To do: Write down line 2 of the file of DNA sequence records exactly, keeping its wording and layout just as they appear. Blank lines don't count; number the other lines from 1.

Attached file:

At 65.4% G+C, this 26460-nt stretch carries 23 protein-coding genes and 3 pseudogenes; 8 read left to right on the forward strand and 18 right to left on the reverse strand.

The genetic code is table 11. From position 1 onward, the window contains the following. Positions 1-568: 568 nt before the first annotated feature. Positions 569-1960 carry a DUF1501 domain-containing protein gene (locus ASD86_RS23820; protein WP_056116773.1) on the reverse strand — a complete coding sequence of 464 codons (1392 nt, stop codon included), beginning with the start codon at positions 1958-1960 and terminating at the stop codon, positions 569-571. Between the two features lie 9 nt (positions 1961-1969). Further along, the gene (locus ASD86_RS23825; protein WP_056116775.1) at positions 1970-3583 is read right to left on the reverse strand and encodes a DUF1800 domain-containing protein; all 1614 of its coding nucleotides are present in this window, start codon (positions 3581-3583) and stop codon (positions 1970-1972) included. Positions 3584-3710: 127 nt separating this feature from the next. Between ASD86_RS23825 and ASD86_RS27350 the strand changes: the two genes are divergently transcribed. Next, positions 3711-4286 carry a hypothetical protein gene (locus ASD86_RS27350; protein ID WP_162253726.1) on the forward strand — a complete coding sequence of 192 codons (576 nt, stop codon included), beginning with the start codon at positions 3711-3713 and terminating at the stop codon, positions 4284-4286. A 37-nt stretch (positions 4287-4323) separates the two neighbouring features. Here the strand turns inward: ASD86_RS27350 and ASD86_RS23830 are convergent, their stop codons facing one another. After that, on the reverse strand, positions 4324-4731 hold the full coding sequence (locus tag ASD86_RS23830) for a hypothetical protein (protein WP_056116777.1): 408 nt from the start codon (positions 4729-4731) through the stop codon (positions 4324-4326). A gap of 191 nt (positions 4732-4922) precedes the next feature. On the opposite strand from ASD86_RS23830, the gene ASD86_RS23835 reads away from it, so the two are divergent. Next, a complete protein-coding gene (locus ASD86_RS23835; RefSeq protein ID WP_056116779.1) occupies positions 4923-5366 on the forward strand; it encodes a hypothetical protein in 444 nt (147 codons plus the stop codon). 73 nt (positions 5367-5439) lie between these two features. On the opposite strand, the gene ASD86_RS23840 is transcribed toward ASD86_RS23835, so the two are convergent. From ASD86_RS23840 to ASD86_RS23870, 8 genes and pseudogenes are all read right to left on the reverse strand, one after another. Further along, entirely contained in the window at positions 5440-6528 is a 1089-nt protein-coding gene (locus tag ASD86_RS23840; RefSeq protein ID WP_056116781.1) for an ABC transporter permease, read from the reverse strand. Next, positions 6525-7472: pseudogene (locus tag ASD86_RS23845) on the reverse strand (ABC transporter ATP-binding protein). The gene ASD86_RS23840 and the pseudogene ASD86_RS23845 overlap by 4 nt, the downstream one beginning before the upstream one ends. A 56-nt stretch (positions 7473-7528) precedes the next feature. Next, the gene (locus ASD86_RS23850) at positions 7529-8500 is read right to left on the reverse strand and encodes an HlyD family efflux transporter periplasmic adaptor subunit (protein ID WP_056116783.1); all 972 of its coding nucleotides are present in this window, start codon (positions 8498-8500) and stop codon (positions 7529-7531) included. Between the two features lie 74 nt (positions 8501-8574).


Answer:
The genetic code is table 11. From position 1 onward, the window contains the following. Positions 1-568: 568 nt before the first annotated feature. Positions 569-1960 carry a DUF1501 domain-containing protein gene (locus ASD86_RS23820; protein WP_056116773.1) on the reverse strand — a complete coding sequence of 464 codons (1392 nt, stop codon included), beginning with the start codon at positions 1958-1960 and terminating at the stop codon, positions 569-571. Between the two features lie 9 nt (positions 1961-1969). Further along, the gene (locus ASD86_RS23825; protein WP_056116775.1) at positions 1970-3583 is read right to left on the reverse strand and encodes a DUF1800 domain-containing protein; all 1614 of its coding nucleotides are present in this window, start codon (positions 3581-3583) and stop codon (positions 1970-1972) included. Positions 3584-3710: 127 nt separating this feature from the next. Between ASD86_RS23825 and ASD86_RS27350 the strand changes: the two genes are divergently transcribed. Next, positions 3711-4286 carry a hypothetical protein gene (locus ASD86_RS27350; protein ID WP_162253726.1) on the forward strand — a complete coding sequence of 192 codons (576 nt, stop codon included), beginning with the start codon at positions 3711-3713 and terminating at the stop codon, positions 4284-4286. A 37-nt stretch (positions 4287-4323) separates the two neighbouring features. Here the strand turns inward: ASD86_RS27350 and ASD86_RS23830 are convergent, their stop codons facing one another. After that, on the reverse strand, positions 4324-4731 hold the full coding sequence (locus tag ASD86_RS23830) for a hypothetical protein (protein WP_056116777.1): 408 nt from the start codon (positions 4729-4731) through the stop codon (positions 4324-4326). A gap of 191 nt (positions 4732-4922) precedes the next feature. On the opposite strand from ASD86_RS23830, the gene ASD86_RS23835 reads away from it, so the two are divergent. Next, a complete protein-coding gene (locus ASD86_RS23835; RefSeq protein ID WP_056116779.1) occupies positions 4923-5366 on the forward strand; it encodes a hypothetical protein in 444 nt (147 codons plus the stop codon). 73 nt (positions 5367-5439) lie between these two features. On the opposite strand, the gene ASD86_RS23840 is transcribed toward ASD86_RS23835, so the two are convergent. From ASD86_RS23840 to ASD86_RS23870, 8 genes and pseudogenes are all read right to left on the reverse strand, one after another. Further along, entirely contained in the window at positions 5440-6528 is a 1089-nt protein-coding gene (locus tag ASD86_RS23840; RefSeq protein ID WP_056116781.1) for an ABC transporter permease, read from the reverse strand. Next, positions 6525-7472: pseudogene (locus tag ASD86_RS23845) on the reverse strand (ABC transporter ATP-binding protein). The gene ASD86_RS23840 and the pseudogene ASD86_RS23845 overlap by 4 nt, the downstream one beginning before the upstream one ends. A 56-nt stretch (positions 7473-7528) precedes the next feature. Next, the gene (locus ASD86_RS23850) at positions 7529-8500 is read right to left on the reverse strand and encodes an HlyD family efflux transporter periplasmic adaptor subunit (protein ID WP_056116783.1); all 972 of its coding nucleotides are present in this window, start codon (positions 8498-8500) and stop codon (positions 7529-7531) included. Between the two features lie 74 nt (positions 8501-8574).